Wednesday, 2 February 2011

Poetry Challenge

March the third!

Okay, one-and-a-half days remaining 'til we submit for vigorous and rigorous testing.
I'm just about on top of it all now.

You can imagine the workflow: everyone sits staring at me, waiting for sketches and designs and lines of dialogue and puzzles to manifest at my fingertips; then environment concepts go over to Ben and puzzle designs go over to 3D Raul; then illustrations radiate to Reb whilst Mr Chant uses placeholder graphics to build the puzzle code and Biggsy wrestles to make music based on my impossible descriptions - make it sad but happy and airy, like wind, but more pathos and mossy, make it mossy and old like Tomb Raider, with a bit of weirdness, but not such that it suffocates the pathos, and echoes like in an endless cavern, if endless caverns have echoes, if not then like a wooden space vessel whooshing through a bit of space that facilities whooshing.
And when everyone's busy, the headphones go on and I settle into bits and pieces of dialogue and misc stuff. (I'm currently listening to Seetyca's Nekton Falls!)

Here's a good 'un for you:
One challenge I set myself was to write a poem.
First, it had to be very short, as there is little tolerance for lengthy dialogue. I figured thirty words or less.
Second, it needed to include the words soul, heart, rain, shadow, and fire. These words are necessary for the dream cards puzzle.
The poem would have been composed by a lonely blacksmith, lamenting the loss of his wife, destined to live for hundreds of years all alone. So it needed to be soused in longing and sadness.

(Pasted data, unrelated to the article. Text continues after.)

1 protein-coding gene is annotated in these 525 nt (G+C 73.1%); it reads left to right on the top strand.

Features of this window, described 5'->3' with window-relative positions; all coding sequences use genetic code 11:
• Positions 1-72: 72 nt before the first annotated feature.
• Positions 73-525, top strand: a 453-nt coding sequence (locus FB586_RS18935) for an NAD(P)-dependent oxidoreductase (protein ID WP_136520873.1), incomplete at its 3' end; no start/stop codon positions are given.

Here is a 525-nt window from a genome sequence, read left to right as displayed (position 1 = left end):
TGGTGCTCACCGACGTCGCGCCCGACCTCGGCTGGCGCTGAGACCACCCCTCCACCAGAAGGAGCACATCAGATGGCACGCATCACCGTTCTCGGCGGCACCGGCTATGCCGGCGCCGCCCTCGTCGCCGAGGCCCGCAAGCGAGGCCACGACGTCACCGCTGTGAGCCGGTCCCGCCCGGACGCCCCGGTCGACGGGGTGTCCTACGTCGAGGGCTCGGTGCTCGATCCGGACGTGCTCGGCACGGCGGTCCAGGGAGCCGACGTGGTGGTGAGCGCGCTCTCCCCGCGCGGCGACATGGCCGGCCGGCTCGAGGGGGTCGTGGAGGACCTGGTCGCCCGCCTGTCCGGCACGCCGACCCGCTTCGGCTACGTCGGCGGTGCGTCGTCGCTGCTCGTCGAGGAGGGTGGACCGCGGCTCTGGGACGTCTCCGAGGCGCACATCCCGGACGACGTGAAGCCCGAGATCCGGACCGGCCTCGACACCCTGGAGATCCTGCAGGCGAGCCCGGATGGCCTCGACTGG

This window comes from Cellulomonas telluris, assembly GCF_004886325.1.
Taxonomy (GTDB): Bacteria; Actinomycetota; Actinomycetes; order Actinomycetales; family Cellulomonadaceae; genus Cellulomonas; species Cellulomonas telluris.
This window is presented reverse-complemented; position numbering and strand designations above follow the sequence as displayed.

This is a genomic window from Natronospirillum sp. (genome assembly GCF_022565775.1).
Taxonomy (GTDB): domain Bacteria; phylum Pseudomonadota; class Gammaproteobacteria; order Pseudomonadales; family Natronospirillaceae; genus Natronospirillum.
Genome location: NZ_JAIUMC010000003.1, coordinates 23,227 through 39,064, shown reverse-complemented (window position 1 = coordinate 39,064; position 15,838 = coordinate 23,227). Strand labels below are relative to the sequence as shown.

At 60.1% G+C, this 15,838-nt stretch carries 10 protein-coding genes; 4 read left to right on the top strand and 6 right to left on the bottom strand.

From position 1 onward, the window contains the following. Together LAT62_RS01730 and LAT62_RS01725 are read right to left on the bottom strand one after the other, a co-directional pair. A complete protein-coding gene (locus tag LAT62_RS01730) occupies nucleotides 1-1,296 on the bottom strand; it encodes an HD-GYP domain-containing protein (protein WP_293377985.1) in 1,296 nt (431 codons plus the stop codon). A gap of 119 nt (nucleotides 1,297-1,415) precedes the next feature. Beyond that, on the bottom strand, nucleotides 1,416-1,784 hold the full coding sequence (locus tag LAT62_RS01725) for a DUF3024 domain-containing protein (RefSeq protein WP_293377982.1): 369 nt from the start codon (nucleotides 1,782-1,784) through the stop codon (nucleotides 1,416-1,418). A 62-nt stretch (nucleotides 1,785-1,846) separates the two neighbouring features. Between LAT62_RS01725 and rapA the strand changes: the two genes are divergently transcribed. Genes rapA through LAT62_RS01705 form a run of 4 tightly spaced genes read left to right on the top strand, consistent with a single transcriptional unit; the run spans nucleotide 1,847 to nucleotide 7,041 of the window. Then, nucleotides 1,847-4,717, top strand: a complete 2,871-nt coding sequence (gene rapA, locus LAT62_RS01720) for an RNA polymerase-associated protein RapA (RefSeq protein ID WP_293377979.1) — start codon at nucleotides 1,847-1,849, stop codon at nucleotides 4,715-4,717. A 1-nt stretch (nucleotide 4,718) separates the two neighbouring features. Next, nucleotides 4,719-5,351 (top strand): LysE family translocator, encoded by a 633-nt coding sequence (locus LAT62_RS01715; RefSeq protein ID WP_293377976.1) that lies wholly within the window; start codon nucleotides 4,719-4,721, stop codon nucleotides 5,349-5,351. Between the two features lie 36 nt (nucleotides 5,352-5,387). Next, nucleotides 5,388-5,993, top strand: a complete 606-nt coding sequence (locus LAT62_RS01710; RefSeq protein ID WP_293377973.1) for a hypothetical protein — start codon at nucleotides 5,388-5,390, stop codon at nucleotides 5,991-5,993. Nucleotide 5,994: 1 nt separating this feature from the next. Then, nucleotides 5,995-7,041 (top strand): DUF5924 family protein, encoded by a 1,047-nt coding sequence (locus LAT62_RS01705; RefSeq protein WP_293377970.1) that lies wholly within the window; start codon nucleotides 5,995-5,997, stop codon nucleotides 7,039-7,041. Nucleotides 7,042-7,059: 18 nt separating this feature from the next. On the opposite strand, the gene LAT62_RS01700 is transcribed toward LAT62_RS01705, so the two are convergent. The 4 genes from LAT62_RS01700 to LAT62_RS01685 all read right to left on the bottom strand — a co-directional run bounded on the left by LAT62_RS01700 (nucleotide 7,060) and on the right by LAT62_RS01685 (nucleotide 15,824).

If you're so inclined, give it a shot.
If not, consider the nature of self-imposed frameworks, and consider the person who claims that writing is easy and recognise that it probably is in their undisciplined and sprawling vision. :o)
I'll stick my solution at the bottom.

I love Reb's pic (at top of post)!
She's really captured something special!
For me, puzzles and mini games are as much opportunities for subliminal impressioning as they are means of generating 'fun'. (There's a good few blog posts in that single word; know that I'm using shorthand here :o) After all, we're considering the player's experience as a whole!
When adding extra material, my first question is Where?
(Imagine that you need to slot a specific scene into your ms. It's the same thing: its positioning is crucial not just to its impact, but also to any damage it might do to the established narrative.)
For our extra Hidden Object Scene, I chose to develop (and, by proxy, postpone) the meeting with the lonely blacksmith, Oban.
Next, I needed to find a Where?
We had suggested a wooded area, and it was easy to open the trees a little and create a clearing with a shrine. Super! Hidden Object Scene in shrine!
And central in that HO, I wanted a photo of Oban's family, surrounded by candles and pebbles and other shrine-y things, all of which lend themselves characteristically to the HO mechanic.
HO's are wonderful places to hold a player - ours usually play out for between three and five minutes, but often substantially longer. There aren't many other places in the game where it's possible to root the player for such a measure of time. So player searches for hidden objects, all the while absorbing Oban's sadness, spending time in the company of his lost family, feeling his heartache. So by the time she actually meets the chap, there's already a preconditioned response.

Better crack on. Need to finish the dialogue for voice-overs, amend hints and strategy guide, and keep an eye on the clock!

Grant me peace
In the shadow of death
Where our hearts beat like rain.
Grant me sleep
And the fire of your breath
'Pon my soul once again.


esruel said...

winter's shadow drifts
like snow upon my dreams,
haunting the chasm that is now my soul,
so dims the fire within my heart,
flickering in the frost of mourning rain

solv said...

I am genuinely impressed!
Some great verbs in there!